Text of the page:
The passage of the anti-smoking ordinance by the Tokyo Metropolitan Assembly in late June is forcing the pachinko industry to grapple with yet another major policy challenge, as social and legal standards in Japan are beginning to shift.
The Tokyo anti-smoking ordinance does not take legal effect until April 2020, but it requires all restaurants in the metropolitan area to either go completely smoke-free or else to build a separate room for smokers within which no food or drinks can be served.
A new national anti-smoking bill under discussion has much weaker terms, having been watered down significantly by pro-smoking lawmakers within the ruling Liberal Democratic Party.
It remains unclear exactly which new regulations will be applied to pachinko parlors as opposed to restaurants, but the move toward tighter restrictions on indoor smoking is unmistakeable.
Currently, less than 1 percent of the pachinko parlors in the Tokyo area are smoke-free.
On July 6, the Tokyo Pachinko and Pachislot Cooperative Association held a forum on the theme of countermeasures against passive smoking that gathered about a hundred businesspeople. One of the key messages was an encouragement to begin efforts to address these pending issues now, including the establishment of separate areas for smokers.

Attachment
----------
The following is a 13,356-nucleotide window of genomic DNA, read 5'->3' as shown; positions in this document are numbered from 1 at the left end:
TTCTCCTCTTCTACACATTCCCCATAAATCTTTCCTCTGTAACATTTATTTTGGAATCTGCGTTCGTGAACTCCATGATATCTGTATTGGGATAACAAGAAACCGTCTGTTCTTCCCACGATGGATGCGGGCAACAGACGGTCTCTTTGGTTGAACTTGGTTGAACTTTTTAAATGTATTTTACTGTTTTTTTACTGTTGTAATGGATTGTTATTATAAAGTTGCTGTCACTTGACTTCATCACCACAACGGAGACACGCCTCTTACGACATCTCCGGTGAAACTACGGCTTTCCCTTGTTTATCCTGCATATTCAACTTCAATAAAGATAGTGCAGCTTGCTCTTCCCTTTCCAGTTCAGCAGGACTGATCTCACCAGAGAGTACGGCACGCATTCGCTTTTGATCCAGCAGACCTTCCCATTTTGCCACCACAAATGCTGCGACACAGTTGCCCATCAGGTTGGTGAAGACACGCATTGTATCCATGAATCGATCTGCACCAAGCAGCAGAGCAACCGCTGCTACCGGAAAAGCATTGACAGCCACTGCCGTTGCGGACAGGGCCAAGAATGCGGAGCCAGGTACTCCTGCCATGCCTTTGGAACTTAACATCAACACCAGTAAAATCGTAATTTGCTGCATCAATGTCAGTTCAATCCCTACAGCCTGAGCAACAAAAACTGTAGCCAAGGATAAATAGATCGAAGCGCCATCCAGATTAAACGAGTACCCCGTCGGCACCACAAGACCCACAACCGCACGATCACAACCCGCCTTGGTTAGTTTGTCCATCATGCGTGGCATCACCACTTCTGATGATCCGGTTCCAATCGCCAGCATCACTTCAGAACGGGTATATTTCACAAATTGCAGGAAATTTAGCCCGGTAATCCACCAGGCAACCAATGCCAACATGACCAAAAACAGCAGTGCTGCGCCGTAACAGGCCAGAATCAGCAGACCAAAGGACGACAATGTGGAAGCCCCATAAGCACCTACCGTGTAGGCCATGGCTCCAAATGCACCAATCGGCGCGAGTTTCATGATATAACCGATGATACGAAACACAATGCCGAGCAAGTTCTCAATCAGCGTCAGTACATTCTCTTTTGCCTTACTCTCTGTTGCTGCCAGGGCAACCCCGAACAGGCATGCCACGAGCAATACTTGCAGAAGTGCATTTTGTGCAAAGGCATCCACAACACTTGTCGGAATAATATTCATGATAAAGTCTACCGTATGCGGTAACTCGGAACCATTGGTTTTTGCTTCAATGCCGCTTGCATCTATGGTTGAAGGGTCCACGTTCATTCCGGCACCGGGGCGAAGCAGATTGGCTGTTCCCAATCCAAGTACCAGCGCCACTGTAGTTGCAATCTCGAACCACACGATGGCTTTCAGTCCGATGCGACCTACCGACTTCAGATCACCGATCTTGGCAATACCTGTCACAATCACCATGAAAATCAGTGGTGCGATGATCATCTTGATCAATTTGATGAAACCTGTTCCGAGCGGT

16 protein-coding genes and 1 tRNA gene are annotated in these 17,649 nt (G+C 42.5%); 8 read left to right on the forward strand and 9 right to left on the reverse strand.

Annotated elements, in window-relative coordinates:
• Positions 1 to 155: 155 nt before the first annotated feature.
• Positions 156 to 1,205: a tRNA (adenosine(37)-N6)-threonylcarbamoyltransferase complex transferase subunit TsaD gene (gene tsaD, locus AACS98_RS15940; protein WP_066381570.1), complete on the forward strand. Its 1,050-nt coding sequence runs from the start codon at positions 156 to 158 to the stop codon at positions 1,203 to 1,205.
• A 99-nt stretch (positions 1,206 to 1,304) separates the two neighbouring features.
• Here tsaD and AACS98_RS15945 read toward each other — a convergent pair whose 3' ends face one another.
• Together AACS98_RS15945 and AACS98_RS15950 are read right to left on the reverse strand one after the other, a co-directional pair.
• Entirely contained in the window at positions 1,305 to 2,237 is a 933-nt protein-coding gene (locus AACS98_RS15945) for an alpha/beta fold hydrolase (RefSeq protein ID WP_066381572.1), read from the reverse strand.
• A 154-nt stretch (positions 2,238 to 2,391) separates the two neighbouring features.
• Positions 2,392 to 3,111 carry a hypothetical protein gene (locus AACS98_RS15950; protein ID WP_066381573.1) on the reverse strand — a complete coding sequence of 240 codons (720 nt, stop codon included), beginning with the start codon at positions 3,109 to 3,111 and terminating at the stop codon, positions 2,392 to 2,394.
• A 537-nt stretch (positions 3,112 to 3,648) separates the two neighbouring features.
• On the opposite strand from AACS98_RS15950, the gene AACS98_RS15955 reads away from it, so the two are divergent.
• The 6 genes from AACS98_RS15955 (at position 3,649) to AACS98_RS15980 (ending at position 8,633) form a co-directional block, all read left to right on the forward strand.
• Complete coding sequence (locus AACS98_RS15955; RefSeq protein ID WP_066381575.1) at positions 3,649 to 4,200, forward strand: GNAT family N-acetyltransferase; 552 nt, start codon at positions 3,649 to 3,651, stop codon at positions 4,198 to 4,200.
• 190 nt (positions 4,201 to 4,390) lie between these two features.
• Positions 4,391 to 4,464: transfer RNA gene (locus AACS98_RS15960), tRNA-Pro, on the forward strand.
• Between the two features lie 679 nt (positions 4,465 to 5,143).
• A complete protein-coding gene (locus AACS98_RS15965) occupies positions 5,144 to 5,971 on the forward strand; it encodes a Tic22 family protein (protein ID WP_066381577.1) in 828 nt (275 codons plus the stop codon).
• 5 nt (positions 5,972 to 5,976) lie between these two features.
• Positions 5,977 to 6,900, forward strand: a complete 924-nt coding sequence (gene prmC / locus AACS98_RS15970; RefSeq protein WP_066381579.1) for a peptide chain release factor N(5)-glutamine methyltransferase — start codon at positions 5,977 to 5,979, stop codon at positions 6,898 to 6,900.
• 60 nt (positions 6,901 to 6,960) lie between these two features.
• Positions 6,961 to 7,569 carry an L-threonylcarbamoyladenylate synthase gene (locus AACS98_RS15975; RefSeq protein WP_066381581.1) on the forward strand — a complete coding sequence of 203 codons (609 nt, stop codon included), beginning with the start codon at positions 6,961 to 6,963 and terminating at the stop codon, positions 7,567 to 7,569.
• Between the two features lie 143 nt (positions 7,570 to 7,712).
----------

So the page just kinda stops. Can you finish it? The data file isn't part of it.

However, those pachinko parlors which opt to build separate sections for smokers and non-smokers will likely find that the smaller, poorer pachinko firms are put at a disadvantage, especially as many of them are barely surviving economically as it is.
The larger firms may have an easier task. Contacted by the Japan Times, a spokesman for Maruhan, the nation’s largest pachinko operator as measured by revenue, said that it had already made three of its 321 outlets around the nation smoke-free.
The Maruhan spokesman also suggested that the company was willing to embrace the social change: “It may be smokers who support today’s gaming industry, but given that young people today, our future patrons, tend not to smoke, it will be desirable for us to gradually shift to smoke-free policies.”